Ebola health care workers among those to be honored at UMass Medical School Commencement
- Medical School
The 42nd annual Commencement Exercises of the UMass Medical School in Worcester will recognize the selfless and lifesaving efforts of faculty who helped to stem the Ebola outbreak in Liberia; the research and drug development advocacy work of Rett Syndrome Research Trust co-founder Monica Coenraads; and the academic and health care leadership of Institute of Medicine President Victor J. Dzau, MD.
Dr. Dzau and Coenraads will receive honorary degrees from UMMS. Dzau will be the featured speaker at the May 31 commencement ceremony, which will take place on the campus green, with seating beginning at 11 a.m., the processional commencing at 11:45 a.m. and the ceremony starting promptly at noon.
“We are exceptionally proud to recognize the achievements of these distinguished individuals and colleagues at this year’s commencement,” said Chancellor Michael F. Collins. “Their accomplishments are, without a doubt, making an impact here in Massachusetts and around the globe, and inspire us to serve compassionately and do better in our own lives.”
Dzau is one of the world’s preeminent leaders in academic health care. Prior to joining the IOM as its president in 2014, he served as chancellor of Duke Medicine; president of the Duke University Health System; and as a cardiologist, accomplished medical researcher and chair of medicine at Harvard Medical School and Brigham and Women’s Hospital. Since joining the IOM, Dzau has highlighted and championed the need to invest both in biomedical research at home and in strengthening and improving the health infrastructure globally, as the most effective tools to improve human health and protect against future epidemics.
[Rett Syndrome Research Trust co-founder Monica Coenraads with her daughter Chelsea]
Rett Syndrome Research Trust co-founder Monica Coenraads with her daughter Chelsea
Monica Coenraads’ involvement with Rett Syndrome began the day her then 2-year-old daughter was diagnosed with the rare genetic neurological disorder. One year later, in 1999, she co-founded the Rett Syndrome Research Foundation (RSRF), leading the drive to stimulate scientific interest and research in Rett Syndrome, culminating with the groundbreaking work in 2007 that demonstrated the first global reversal of symptoms in preclinical models of the disorder. In 2008, Coenraads launched the Rett Syndrome Research Trust (RSRT), where she continues to serve as executive director. Under Coenraads’ leadership at the RSRF and the RSRT, $41 million has been raised for research, some of which is supporting the work of Michael R. Green, MD, PhD, Howard Hughes Medical Institute Investigator, the Lambi and Sarah Adams Chair in Genetic Research and chair and professor of molecular, cell & cancer biology, aimed at reversing the underlying cause of the disorder. Coenraads, her husband and their three children live in Trumbull, Conn.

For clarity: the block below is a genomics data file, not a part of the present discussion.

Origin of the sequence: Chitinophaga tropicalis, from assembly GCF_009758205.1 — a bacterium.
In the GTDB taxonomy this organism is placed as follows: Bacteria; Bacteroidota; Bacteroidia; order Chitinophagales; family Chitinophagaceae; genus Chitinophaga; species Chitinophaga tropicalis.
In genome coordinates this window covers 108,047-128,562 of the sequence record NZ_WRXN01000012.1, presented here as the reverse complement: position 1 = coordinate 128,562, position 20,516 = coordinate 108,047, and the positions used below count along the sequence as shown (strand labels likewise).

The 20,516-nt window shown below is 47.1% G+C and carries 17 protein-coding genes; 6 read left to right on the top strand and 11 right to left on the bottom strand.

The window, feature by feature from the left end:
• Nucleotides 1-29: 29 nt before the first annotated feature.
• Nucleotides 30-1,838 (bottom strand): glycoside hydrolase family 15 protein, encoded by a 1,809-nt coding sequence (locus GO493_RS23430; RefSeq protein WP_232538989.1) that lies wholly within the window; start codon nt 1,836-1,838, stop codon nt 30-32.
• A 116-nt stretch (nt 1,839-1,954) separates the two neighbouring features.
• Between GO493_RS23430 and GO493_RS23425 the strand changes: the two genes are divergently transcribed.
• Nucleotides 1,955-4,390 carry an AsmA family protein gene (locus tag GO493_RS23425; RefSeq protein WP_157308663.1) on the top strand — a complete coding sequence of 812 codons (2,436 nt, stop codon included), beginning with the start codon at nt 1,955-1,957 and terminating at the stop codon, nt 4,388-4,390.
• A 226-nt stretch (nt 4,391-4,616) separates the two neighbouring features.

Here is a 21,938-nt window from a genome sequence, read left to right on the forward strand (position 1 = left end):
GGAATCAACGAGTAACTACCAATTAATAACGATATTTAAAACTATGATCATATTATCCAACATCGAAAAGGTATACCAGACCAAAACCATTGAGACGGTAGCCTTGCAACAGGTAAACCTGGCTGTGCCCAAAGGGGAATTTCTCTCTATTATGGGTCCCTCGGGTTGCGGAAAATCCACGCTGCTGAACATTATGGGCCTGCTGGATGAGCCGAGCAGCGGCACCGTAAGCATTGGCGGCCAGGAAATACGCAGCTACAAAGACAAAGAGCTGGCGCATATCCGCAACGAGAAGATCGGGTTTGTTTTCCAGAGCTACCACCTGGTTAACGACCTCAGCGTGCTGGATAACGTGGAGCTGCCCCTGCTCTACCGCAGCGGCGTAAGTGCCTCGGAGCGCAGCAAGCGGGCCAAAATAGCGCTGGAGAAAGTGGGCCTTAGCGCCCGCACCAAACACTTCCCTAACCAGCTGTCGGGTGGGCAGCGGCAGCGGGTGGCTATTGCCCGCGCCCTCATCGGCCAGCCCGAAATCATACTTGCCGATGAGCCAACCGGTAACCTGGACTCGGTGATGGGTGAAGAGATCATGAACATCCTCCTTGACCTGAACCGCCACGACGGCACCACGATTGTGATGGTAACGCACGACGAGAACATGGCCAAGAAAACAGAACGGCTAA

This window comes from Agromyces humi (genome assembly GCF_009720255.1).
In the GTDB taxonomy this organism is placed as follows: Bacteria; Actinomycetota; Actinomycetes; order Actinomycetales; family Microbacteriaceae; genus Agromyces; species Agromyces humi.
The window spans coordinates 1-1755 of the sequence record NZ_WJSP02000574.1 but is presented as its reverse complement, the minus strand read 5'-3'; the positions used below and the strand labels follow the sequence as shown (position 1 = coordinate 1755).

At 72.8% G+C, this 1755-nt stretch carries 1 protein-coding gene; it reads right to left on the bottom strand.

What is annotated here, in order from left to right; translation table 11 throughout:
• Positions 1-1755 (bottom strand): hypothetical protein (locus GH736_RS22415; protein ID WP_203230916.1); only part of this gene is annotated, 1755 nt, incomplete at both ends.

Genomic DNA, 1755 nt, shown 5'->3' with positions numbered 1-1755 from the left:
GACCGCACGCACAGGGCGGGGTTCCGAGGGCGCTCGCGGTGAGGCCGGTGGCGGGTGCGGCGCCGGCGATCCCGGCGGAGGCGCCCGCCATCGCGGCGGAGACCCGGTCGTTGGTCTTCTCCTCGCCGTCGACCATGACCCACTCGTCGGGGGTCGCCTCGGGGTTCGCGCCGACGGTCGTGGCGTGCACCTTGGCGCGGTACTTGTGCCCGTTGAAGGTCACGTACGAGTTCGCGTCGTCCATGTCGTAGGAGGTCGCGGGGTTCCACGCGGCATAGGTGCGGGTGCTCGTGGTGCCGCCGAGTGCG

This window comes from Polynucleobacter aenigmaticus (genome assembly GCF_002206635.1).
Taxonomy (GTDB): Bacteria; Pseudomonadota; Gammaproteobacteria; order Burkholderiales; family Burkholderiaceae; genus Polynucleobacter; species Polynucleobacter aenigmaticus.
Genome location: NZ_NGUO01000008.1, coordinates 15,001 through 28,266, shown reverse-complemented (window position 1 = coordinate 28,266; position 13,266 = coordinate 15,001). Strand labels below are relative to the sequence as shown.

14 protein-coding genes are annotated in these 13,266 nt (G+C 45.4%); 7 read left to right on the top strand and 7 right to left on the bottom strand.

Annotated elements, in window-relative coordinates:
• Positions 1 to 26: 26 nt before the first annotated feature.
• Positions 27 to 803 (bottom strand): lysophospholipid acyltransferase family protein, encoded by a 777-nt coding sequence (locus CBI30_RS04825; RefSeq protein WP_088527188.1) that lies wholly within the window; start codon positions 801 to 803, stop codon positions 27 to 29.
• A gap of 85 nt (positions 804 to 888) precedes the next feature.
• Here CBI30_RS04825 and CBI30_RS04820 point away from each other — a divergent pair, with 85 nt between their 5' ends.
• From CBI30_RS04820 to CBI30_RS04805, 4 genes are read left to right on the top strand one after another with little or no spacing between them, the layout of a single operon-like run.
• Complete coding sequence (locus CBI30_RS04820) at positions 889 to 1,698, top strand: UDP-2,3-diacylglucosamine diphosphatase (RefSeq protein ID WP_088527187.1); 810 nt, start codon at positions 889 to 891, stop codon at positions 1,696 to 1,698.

Commencement weekend will also pay tribute to the expertise and dedication shared by the UMMS faculty who worked alongside the people of Liberia, the Liberian Ministry of Health and the Liberian Post-Graduate Medical Council during that nation’s struggle with the worst Ebola outbreak in recorded history. Funded by a grant from the Paul G. Allen Family Foundation’s #TackleEbola initiative, UMMS formed and is leading the Academic Consortium Combating Ebola in Liberia (ACCEL), which is providing hands-on safety training, protective supplies, lab capabilities and much needed support to Liberia’s health care system. Going forward, ACCEL will continue to provide teaching faculty and to support Liberia’s A. M. Dogliotti College of Medicine and the Liberian Post-Graduate Medical Council, with the goal of bolstering the number of physicians in Liberia. Currently, there are fewer than 50 practicing physicians in the nation.
Complete information about Commencement weekend events can be found on the UMass Worcester Commencement website and on social media using the hashtag #UMassMed2015.